The New Town of Winslow: the burgage plots

The evidence for burgage plots in Winslow comes from the Hundred Rolls (1279):

In burgage, 10 burgesses of the same tenure, of whom each owes 3s a year, and they are these: Nicholas Marescall, Gilbert Smat, William Bendenes, William Bani, John son of Peter, John Bani, Hugh Log’, John Bastard, Adam Luc’, Hugh Bastard.

This is placed confusingly in the entry for Shipton, but must refer to Winslow itself.  The successors of these burgesses appear to be the inhabitants of the Nova Villa de Wynselowe which is frequently mentioned in the Court Books from 1350 onwards.  It was a distinct administrative unit with its own chief man, Roger atte Welle, and an annual fine of 2s payable to the Abbot separately from Winslow and Shipton.  It does not occur in the 15th-century records, and in many places burgage tenure fell into disuse in the 15th century as lords of manors preferred to lease out their estates (Goddard 2011, 29).

The location of the burgage plots seems to be the east side of the High Street, as suggested by Michael Reed, The Buckinghamshire Landscape (1979), fig.12:

Map of Winslow showing the burgage plots

Their outline can still be seen on the present-day map, with Greyhound Lane being the rear access lane with which burgage plots were normally equipped.  Some of them had been split up by 1342, when entries from the Court Books refer to plots “in length 165 feet and in width 17 feet at one end and 23 feet in the middle and 40 feet at the other end” and “in length 108 feet and in width 18 feet at one end and 17 feet at the other end”.  165 feet (10 perches) corresponds roughly to the length of the modern plots.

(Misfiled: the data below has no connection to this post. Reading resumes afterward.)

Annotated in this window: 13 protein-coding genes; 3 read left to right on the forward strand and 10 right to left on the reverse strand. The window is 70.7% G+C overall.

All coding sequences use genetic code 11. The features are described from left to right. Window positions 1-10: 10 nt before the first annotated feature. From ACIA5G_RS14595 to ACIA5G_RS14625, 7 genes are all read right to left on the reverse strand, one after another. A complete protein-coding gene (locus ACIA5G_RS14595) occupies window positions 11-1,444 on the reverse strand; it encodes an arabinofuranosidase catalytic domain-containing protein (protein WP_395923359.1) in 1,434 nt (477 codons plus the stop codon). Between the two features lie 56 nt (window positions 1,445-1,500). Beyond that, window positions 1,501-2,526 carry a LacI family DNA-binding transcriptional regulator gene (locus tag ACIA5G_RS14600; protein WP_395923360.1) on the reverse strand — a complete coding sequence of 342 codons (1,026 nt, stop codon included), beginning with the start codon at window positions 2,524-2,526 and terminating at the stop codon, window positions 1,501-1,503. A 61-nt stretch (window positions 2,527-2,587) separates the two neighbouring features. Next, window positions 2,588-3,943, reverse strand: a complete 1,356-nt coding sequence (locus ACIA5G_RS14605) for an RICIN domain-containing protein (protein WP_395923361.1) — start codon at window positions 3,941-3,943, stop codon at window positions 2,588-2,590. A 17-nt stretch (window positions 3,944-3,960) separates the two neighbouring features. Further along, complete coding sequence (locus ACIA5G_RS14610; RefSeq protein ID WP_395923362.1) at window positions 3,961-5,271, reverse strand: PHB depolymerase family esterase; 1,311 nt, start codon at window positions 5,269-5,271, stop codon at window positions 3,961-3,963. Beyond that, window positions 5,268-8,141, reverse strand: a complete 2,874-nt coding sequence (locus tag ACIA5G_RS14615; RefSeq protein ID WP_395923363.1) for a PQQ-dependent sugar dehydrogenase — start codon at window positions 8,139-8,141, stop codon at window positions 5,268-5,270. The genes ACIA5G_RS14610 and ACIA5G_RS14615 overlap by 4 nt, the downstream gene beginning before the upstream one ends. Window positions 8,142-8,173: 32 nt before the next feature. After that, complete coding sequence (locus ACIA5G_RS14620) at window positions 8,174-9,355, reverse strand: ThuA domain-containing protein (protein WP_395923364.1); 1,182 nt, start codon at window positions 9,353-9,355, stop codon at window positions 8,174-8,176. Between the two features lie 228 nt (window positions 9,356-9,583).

It is likely that the plots were laid out at the time of the market charter (1235), at the same time that the market-place was created.  There are many similar examples from the Midlands in the 13th century (Goddard 2011, 11).  Burgage tenure was originally a form of free tenure which involved a cash rent and no labour services, encouraging free movement and commercial enterprise.  Originally the burgesses did not hold land, but the general tendency in predominantly agricultural settlements was for them to acquire land in addition to their burgage plots.  Goddard (2011, 30) argues that it is mistaken to see small boroughs as “urban failures”, and that they were really “adaptable economic zones whose commercial features were switched off and on by those with a vested interest in them.”  Hence, Winslow’s borough was probably never intended to be a rival to Buckingham and Aylesbury, but was an aspect of developing Winslow as a market centre which served its purpose in the 13th and 14th centuries, and disappeared from the organisation of the manor (although not from its physical layout) when it no longer benefited the Abbot in the 15th century.

See: Richard Goddard, “Small boroughs and the manorial economy: enterprise zones or urban failures?”, Past & Present 210 (2011), 3-31.

Copyright 1 August, 2015